Neural complexity in the functional and dysfunctional brain: some tests of the dynamic core hypothesis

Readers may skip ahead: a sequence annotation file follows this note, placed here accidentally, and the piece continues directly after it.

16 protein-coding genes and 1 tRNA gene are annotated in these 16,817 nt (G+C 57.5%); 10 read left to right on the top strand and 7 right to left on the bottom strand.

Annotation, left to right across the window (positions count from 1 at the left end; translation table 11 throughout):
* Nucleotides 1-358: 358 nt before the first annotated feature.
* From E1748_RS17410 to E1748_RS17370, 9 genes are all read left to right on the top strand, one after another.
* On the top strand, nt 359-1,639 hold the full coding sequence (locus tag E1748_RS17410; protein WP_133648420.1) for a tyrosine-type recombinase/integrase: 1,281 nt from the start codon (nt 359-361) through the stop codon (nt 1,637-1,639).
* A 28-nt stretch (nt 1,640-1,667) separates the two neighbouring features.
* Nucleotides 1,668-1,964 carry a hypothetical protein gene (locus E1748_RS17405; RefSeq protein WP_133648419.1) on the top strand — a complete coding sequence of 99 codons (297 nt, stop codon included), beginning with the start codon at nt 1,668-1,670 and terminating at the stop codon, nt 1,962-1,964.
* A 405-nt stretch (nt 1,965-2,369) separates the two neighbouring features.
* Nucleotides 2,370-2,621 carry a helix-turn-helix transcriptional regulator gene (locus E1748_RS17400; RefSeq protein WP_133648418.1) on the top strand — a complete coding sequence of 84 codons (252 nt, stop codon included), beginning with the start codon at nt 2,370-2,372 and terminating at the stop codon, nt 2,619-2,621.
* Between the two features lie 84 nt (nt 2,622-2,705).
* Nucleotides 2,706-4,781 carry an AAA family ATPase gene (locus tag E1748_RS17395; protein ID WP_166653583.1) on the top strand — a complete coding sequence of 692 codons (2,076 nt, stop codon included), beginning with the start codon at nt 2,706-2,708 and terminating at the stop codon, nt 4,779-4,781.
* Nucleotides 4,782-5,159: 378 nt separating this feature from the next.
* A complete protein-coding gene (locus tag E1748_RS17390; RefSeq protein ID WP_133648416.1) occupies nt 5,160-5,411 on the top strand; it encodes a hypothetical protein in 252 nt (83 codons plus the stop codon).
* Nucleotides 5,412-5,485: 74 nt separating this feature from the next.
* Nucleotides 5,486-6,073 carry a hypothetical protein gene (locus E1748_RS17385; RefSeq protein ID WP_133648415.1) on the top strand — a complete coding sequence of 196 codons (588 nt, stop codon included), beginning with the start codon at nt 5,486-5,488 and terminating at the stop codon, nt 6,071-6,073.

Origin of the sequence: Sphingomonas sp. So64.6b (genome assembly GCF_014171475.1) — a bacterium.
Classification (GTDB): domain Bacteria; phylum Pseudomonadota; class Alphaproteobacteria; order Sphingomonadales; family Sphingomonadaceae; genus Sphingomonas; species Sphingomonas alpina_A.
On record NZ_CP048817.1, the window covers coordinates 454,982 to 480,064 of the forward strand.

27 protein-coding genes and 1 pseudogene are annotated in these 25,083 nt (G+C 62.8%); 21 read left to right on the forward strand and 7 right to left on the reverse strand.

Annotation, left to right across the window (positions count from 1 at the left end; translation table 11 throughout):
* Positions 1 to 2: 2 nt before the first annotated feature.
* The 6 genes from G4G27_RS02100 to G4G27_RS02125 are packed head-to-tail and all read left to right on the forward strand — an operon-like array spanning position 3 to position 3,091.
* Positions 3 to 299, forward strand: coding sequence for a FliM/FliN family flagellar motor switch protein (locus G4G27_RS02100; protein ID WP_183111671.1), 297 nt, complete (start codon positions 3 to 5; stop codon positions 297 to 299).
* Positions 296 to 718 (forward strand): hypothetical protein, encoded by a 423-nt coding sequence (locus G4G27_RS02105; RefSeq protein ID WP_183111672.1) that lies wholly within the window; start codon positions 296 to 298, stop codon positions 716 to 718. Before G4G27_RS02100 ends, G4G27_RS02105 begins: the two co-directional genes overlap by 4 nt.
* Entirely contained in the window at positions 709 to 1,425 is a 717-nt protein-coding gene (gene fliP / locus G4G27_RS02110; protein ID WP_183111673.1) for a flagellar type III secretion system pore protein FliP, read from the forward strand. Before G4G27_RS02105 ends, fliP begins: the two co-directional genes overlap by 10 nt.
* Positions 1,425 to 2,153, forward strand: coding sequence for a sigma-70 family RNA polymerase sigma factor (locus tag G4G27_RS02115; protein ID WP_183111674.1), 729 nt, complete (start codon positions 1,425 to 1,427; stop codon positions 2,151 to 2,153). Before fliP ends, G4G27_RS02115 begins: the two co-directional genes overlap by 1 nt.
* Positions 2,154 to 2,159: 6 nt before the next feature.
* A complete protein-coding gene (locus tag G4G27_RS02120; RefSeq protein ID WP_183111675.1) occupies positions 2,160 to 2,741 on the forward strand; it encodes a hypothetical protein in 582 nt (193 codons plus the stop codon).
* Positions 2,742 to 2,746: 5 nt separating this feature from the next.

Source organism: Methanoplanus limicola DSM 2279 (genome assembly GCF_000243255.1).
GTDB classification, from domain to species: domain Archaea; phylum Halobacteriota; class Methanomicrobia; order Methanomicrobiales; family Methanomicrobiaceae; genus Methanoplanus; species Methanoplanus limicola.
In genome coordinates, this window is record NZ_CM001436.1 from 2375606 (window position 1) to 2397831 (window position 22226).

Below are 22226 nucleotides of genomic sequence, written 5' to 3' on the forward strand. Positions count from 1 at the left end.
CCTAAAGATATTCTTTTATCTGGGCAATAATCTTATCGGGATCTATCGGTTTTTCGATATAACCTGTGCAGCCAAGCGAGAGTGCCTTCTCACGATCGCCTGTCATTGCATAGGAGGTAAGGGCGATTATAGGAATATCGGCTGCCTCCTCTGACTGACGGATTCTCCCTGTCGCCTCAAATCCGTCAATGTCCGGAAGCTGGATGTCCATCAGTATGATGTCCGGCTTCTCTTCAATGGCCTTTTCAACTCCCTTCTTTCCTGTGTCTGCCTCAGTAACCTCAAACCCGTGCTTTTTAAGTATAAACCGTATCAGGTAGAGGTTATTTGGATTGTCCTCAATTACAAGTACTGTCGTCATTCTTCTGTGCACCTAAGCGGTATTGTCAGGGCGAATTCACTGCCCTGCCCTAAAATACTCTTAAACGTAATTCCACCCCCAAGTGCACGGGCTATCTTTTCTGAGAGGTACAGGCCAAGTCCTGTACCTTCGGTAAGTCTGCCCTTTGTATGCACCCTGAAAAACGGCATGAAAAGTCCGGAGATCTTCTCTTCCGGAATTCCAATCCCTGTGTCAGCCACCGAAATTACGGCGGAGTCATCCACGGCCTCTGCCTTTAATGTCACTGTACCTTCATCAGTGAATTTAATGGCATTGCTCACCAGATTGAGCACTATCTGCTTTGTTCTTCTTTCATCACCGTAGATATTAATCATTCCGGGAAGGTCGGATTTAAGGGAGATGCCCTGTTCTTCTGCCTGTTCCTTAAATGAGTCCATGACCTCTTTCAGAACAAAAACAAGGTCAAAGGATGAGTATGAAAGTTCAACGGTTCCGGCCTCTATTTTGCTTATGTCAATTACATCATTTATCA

Although functional connectivity between different brain regions is often presumed to be a necessary prerequisite for the emergence of consciousness, functional connectivity is not unique to conscious states. How, therefore, can conscious and unconscious states be differentiated on this basis? One answer, provided by Edelman and Tononi\'s ‘Dynamic Core Hypothesis’, is that functional connectivity is insufficient to sustain consciousness: what is required is a specific pattern of connectivity involving high levels of both integration and differentiation called ‘Neural Complexity’. Conscious processes can be distinguished from non conscious process in that they are associated with higher levels of neural complexity. Here I report a series of studies designed to test the predictions of the Dynamic Core Hypothesis using experimental paradigms in which the participants experience a spontaneous shift in the state of conscious awareness whilst Neural Complexity was measured from the pattern of functional connectivity in the ongoing EEG. Although the results obtained were broadly consistent with the Dynamic Core Hypothesis, the theory suffers from some critical ambiguities and there are significant practical difficulties in testing it adequately. Despite these caveats, I argue that the Dynamic Core Hypothesis has made an important contribution to our understanding of the type of functional organisation that is required for consciousness to emerge and represents a good starting point in the search for a neural correlate of consciousness.